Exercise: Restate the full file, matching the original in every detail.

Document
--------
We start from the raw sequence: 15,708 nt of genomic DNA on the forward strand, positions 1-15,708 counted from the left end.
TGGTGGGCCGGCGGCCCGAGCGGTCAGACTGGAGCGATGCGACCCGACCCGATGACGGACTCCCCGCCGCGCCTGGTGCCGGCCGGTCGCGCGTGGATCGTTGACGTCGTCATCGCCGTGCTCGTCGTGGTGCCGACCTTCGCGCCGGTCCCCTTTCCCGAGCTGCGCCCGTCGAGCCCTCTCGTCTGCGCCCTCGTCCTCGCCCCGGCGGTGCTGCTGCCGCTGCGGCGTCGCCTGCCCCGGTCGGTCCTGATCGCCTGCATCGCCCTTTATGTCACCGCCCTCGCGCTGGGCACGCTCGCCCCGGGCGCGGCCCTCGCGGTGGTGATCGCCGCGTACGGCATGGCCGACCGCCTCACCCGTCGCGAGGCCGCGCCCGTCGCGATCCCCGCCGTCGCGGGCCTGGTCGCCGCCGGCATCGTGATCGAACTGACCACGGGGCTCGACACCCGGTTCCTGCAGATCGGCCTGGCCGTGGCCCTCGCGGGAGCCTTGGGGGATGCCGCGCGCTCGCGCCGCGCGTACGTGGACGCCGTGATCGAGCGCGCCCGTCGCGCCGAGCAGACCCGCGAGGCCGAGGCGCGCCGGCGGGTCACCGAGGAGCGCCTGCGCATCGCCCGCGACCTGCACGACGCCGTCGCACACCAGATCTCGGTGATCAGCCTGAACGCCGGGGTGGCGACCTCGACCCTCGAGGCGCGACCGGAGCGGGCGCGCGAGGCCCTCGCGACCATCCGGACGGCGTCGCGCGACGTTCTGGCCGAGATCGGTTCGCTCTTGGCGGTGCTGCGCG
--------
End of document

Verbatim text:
We start from the raw sequence: 15,708 nt of genomic DNA on the forward strand, positions 1-15,708 counted from the left end.
TGGTGGGCCGGCGGCCCGAGCGGTCAGACTGGAGCGATGCGACCCGACCCGATGACGGACTCCCCGCCGCGCCTGGTGCCGGCCGGTCGCGCGTGGATCGTTGACGTCGTCATCGCCGTGCTCGTCGTGGTGCCGACCTTCGCGCCGGTCCCCTTTCCCGAGCTGCGCCCGTCGAGCCCTCTCGTCTGCGCCCTCGTCCTCGCCCCGGCGGTGCTGCTGCCGCTGCGGCGTCGCCTGCCCCGGTCGGTCCTGATCGCCTGCATCGCCCTTTATGTCACCGCCCTCGCGCTGGGCACGCTCGCCCCGGGCGCGGCCCTCGCGGTGGTGATCGCCGCGTACGGCATGGCCGACCGCCTCACCCGTCGCGAGGCCGCGCCCGTCGCGATCCCCGCCGTCGCGGGCCTGGTCGCCGCCGGCATCGTGATCGAACTGACCACGGGGCTCGACACCCGGTTCCTGCAGATCGGCCTGGCCGTGGCCCTCGCGGGAGCCTTGGGGGATGCCGCGCGCTCGCGCCGCGCGTACGTGGACGCCGTGATCGAGCGCGCCCGTCGCGCCGAGCAGACCCGCGAGGCCGAGGCGCGCCGGCGGGTCACCGAGGAGCGCCTGCGCATCGCCCGCGACCTGCACGACGCCGTCGCACACCAGATCTCGGTGATCAGCCTGAACGCCGGGGTGGCGACCTCGACCCTCGAGGCGCGACCGGAGCGGGCGCGCGAGGCCCTCGCGACCATCCGGACGGCGTCGCGCGACGTTCTGGCCGAGATCGGTTCGCTCTTGGCGGTGCTGCGCG